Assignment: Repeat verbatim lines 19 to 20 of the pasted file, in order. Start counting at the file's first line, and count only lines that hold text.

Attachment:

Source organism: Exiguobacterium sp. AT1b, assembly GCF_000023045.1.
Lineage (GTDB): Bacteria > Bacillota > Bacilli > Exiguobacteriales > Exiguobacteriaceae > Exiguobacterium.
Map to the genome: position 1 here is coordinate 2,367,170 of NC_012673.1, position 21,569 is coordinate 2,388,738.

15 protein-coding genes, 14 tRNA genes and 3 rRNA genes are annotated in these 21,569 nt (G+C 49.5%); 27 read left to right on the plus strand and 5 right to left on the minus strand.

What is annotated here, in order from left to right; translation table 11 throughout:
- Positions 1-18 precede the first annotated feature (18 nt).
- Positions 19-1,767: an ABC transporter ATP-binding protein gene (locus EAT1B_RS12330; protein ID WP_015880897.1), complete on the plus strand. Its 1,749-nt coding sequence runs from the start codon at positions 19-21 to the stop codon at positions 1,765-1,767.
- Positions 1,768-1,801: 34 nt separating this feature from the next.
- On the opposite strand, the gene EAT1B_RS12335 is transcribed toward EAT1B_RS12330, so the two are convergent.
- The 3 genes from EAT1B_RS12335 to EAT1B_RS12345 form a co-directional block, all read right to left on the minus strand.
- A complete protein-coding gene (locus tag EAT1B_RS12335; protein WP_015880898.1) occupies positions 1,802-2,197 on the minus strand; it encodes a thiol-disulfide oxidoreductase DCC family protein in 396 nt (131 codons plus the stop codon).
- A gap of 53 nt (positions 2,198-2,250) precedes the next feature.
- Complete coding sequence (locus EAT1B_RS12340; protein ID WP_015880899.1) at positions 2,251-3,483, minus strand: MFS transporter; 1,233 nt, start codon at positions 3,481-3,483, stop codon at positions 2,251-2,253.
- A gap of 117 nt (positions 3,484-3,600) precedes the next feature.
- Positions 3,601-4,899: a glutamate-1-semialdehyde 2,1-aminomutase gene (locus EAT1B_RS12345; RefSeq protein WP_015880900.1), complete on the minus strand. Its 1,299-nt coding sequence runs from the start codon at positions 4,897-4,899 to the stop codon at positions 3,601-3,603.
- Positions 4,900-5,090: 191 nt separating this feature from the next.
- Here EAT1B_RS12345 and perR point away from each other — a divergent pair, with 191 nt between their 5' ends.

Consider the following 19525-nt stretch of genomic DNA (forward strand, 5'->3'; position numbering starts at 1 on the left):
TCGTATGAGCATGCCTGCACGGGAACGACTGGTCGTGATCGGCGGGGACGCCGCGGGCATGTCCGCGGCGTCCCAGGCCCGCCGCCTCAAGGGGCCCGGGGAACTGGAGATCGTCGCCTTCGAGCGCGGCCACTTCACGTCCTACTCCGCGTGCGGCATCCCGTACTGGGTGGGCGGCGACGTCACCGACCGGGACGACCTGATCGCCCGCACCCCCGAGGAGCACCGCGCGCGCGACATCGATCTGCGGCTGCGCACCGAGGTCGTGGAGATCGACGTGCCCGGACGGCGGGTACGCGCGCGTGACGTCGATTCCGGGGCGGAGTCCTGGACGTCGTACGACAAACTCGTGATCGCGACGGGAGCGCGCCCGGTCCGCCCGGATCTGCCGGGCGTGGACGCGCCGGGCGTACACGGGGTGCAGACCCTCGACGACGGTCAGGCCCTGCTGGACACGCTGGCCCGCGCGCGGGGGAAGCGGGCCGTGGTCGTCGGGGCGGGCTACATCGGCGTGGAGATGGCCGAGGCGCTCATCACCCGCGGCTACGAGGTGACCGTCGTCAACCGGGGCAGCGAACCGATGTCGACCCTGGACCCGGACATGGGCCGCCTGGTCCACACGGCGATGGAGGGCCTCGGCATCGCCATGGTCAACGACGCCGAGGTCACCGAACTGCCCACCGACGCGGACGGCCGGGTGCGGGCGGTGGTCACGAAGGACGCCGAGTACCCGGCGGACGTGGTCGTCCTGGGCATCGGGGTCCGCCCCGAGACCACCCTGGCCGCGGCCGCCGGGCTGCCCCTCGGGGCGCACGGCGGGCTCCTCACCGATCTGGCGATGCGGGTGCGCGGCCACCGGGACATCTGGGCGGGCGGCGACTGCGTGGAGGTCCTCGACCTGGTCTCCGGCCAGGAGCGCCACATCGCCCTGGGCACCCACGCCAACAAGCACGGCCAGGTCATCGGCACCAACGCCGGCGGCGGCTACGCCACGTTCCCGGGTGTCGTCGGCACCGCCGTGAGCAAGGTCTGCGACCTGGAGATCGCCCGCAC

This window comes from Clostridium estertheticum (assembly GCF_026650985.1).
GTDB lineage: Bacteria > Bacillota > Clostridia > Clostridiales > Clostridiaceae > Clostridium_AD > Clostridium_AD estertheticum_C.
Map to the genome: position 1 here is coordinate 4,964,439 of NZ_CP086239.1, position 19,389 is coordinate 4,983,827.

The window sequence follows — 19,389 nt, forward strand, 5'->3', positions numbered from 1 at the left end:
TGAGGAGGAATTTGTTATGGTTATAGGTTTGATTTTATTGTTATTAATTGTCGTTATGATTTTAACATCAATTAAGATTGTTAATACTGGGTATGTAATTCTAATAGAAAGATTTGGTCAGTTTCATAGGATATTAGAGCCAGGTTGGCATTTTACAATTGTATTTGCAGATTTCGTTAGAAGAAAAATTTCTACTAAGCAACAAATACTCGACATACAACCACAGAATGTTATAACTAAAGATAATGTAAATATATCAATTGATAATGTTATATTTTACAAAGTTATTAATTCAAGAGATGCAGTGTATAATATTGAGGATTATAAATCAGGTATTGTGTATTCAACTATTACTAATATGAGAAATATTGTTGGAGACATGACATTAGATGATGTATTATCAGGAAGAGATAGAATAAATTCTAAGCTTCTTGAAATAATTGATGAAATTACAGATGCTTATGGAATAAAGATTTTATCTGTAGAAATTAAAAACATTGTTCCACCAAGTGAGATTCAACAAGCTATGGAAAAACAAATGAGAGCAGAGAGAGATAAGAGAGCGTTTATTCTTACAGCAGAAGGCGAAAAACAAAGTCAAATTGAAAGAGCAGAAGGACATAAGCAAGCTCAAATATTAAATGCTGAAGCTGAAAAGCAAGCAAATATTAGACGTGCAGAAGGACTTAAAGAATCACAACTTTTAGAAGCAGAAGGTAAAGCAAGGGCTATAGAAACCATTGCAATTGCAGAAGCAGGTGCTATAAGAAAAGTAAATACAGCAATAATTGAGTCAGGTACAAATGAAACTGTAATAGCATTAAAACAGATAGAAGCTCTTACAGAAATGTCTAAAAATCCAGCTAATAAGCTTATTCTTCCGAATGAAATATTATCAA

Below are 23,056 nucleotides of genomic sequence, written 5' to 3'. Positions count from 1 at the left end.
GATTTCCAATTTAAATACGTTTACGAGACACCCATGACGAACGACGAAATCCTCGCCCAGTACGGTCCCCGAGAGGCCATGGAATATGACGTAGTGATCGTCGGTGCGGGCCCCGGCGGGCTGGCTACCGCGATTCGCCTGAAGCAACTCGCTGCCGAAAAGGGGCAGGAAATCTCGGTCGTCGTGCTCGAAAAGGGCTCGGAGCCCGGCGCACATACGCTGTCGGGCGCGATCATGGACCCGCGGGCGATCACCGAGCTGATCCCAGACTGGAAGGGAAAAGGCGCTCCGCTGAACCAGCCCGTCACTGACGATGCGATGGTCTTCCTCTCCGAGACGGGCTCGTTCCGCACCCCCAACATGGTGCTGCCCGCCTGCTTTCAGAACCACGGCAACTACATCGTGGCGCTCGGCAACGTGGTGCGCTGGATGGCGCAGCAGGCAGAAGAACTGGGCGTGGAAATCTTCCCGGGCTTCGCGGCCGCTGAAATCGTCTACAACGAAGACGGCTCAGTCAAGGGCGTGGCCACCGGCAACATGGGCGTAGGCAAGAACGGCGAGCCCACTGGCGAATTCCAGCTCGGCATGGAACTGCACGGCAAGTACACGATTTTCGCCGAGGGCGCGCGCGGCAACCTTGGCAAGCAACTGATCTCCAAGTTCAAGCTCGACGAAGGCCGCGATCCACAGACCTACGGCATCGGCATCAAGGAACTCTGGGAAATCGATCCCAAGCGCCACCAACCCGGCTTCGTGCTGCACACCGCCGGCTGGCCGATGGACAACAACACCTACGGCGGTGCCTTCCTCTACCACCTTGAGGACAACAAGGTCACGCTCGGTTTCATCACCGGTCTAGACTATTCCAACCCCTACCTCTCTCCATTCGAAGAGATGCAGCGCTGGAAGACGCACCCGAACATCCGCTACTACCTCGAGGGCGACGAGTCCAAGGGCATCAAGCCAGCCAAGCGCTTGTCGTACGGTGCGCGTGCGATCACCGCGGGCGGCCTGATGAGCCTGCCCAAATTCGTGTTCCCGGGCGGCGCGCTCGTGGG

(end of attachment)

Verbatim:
TCGTATGAGCATGCCTGCACGGGAACGACTGGTCGTGATCGGCGGGGACGCCGCGGGCATGTCCGCGGCGTCCCAGGCCCGCCGCCTCAAGGGGCCCGGGGAACTGGAGATCGTCGCCTTCGAGCGCGGCCACTTCACGTCCTACTCCGCGTGCGGCATCCCGTACTGGGTGGGCGGCGACGTCACCGACCGGGACGACCTGATCGCCCGCACCCCCGAGGAGCACCGCGCGCGCGACATCGATCTGCGGCTGCGCACCGAGGTCGTGGAGATCGACGTGCCCGGACGGCGGGTACGCGCGCGTGACGTCGATTCCGGGGCGGAGTCCTGGACGTCGTACGACAAACTCGTGATCGCGACGGGAGCGCGCCCGGTCCGCCCGGATCTGCCGGGCGTGGACGCGCCGGGCGTACACGGGGTGCAGACCCTCGACGACGGTCAGGCCCTGCTGGACACGCTGGCCCGCGCGCGGGGGAAGCGGGCCGTGGTCGTCGGGGCGGGCTACATCGGCGTGGAGATGGCCGAGGCGCTCATCACCCGCGGCTACGAGGTGACCGTCGTCAACCGGGGCAGCGAACCGATGTCGACCCTGGACCCGGACATGGGCCGCCTGGTCCACACGGCGATGGAGGGCCTCGGCATCGCCATGGTCAACGACGCCGAGGTCACCGAACTGCCCACCGACGCGGACGGCCGGGTGCGGGCGGTGGTCACGAAGGACGCCGAGTACCCGGCGGACGTGGTCGTCCTGGGCATCGGGGTCCGCCCCGAGACCACCCTGGCCGCGGCCGCCGGGCTGCCCCTCGGGGCGCACGGCGGGCTCCTCACCGATCTGGCGATGCGGGTGCGCGGCCACCGGGACATCTGGGCGGGCGGCGACTGCGTGGAGGTCCTCGACCTGGTCTCCGGCCAGGAGCGCCACATCGCCCTGGGCACCCACGCCAACAAGCACGGCCAGGTCATCGGCACCAACGCCGGCGGCGGCTACGCCACGTTCCCGGGTGTCGTCGGCACCGCCGTGAGCAAGGTCTGCGACCTGGAGATCGCCCGCAC

This window comes from Clostridium estertheticum (assembly GCF_026650985.1).